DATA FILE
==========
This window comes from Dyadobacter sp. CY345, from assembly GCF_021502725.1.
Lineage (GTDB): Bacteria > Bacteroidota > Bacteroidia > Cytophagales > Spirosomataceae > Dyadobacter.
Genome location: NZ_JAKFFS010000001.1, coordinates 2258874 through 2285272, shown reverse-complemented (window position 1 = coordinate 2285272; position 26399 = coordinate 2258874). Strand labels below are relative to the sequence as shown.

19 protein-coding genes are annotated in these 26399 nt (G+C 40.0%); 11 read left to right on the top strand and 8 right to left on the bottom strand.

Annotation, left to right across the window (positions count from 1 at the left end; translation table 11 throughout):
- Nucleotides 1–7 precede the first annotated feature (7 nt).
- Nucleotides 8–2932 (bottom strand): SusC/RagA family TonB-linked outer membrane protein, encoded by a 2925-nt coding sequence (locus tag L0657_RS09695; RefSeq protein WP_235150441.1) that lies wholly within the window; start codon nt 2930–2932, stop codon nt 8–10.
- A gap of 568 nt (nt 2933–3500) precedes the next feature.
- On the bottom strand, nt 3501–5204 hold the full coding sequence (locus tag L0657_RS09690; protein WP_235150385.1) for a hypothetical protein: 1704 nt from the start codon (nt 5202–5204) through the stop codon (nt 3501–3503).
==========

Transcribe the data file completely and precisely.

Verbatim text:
This window comes from Dyadobacter sp. CY345, from assembly GCF_021502725.1.
Lineage (GTDB): Bacteria > Bacteroidota > Bacteroidia > Cytophagales > Spirosomataceae > Dyadobacter.
Genome location: NZ_JAKFFS010000001.1, coordinates 2258874 through 2285272, shown reverse-complemented (window position 1 = coordinate 2285272; position 26399 = coordinate 2258874). Strand labels below are relative to the sequence as shown.

19 protein-coding genes are annotated in these 26399 nt (G+C 40.0%); 11 read left to right on the top strand and 8 right to left on the bottom strand.

Annotation, left to right across the window (positions count from 1 at the left end; translation table 11 throughout):
- Nucleotides 1–7 precede the first annotated feature (7 nt).
- Nucleotides 8–2932 (bottom strand): SusC/RagA family TonB-linked outer membrane protein, encoded by a 2925-nt coding sequence (locus tag L0657_RS09695; RefSeq protein WP_235150441.1) that lies wholly within the window; start codon nt 2930–2932, stop codon nt 8–10.
- A gap of 568 nt (nt 2933–3500) precedes the next feature.
- On the bottom strand, nt 3501–5204 hold the full coding sequence (locus tag L0657_RS09690; protein WP_235150385.1) for a hypothetical protein: 1704 nt from the start codon (nt 5202–5204) through the stop codon (nt 3501–3503).